In Asia, the recent catastrophic decline in regional stock markets, continuing currency crisis and failures of major financial institutions and industrial corporations have increased domestic and international interest in corporate governance. Nowhere is this greater than in Japan where financial institution reform has catapulted this to the fore. Agency theory and institutional theory, together with comparative case examples, are used in a study to derive some propositions on the dynamics of changing corporate governance systems in Japanese firms. The study argues for the co-existence of stakeholder and shareholder-centered corporate governance systems in Japan. This argument has an important implication for corporate governance research and agency theory. Namely, changes in ownership structure and institutional expectations would force firms to focus on maximizing shareholder value even where the interests of stakeholders are more emphasized. It suggests an environmental selection mechanism to ensure the emergence of appropriate corporate governance mechanisms to solve the agency problem. Further, the loss of competitiveness and the prolonged poor performance of firms can change the institutional norms to emphasize asset efficiency and transparency rather than stability and business ties.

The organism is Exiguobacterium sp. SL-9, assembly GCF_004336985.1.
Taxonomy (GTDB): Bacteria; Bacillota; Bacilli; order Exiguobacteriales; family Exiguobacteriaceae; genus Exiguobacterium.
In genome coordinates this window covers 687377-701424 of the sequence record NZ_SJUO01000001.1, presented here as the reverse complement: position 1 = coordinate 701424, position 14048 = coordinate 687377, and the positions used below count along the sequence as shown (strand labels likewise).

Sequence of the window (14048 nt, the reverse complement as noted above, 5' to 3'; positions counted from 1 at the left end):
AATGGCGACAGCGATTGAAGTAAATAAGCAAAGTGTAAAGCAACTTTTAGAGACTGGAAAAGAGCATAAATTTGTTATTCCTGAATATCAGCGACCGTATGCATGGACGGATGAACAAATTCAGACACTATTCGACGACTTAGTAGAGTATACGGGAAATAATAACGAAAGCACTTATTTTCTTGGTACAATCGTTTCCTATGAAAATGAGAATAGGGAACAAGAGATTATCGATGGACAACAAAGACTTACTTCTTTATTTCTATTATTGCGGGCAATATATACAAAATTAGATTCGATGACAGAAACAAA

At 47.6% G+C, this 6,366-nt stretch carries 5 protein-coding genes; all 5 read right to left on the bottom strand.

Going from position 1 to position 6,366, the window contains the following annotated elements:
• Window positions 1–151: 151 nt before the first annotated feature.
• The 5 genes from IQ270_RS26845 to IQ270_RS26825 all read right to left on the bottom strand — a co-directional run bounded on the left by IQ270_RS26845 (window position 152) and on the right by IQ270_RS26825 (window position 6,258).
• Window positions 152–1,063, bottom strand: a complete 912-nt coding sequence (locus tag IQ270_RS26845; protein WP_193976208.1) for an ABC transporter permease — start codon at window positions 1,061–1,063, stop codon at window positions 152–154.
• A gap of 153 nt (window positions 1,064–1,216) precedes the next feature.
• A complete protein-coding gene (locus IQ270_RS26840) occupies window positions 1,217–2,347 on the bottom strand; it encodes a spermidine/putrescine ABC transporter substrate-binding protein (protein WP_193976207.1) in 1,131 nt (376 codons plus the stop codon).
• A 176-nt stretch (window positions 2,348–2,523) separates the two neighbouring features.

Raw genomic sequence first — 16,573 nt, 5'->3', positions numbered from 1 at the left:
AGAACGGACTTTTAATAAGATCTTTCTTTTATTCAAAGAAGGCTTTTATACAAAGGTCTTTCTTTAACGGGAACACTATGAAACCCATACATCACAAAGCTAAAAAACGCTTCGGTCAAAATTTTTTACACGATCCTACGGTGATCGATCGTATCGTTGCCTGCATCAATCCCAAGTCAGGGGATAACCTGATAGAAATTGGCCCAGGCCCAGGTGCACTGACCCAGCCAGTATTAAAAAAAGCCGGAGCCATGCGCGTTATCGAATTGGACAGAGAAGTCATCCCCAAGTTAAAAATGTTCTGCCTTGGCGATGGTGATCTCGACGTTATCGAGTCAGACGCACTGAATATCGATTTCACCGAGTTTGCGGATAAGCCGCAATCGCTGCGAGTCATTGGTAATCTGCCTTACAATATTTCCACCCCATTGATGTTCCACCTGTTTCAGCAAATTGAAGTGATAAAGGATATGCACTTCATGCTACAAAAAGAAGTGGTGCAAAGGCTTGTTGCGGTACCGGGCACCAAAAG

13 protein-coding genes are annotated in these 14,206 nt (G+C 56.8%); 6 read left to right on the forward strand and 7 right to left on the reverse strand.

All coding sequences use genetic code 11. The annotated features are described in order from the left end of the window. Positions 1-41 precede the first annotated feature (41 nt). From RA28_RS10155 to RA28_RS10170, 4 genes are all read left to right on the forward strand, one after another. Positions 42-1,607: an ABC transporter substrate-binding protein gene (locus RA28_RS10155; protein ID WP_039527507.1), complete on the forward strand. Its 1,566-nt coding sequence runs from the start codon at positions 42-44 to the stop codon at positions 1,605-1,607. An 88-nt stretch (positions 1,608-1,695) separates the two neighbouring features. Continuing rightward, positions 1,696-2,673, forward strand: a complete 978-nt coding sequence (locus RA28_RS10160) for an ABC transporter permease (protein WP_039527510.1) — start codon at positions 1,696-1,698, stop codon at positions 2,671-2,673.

Asian Studies | Business Law, Public Responsibility, and Ethics | Corporate Finance
Strategy and Organisation
Asia Pacific Journal of Management
YOSHIKAWA, Toru and PHAN, Phillip H..
Alternative corporate governance systems in Japanese firms: Implications for a shift to stockholder-centered corporate governance. (2001). Asia Pacific Journal of Management. 18, (2), 183-205. Research Collection Lee Kong Chian School Of Business.
Available at: http://ink.library.smu.edu.sg/lkcsb_research/2291
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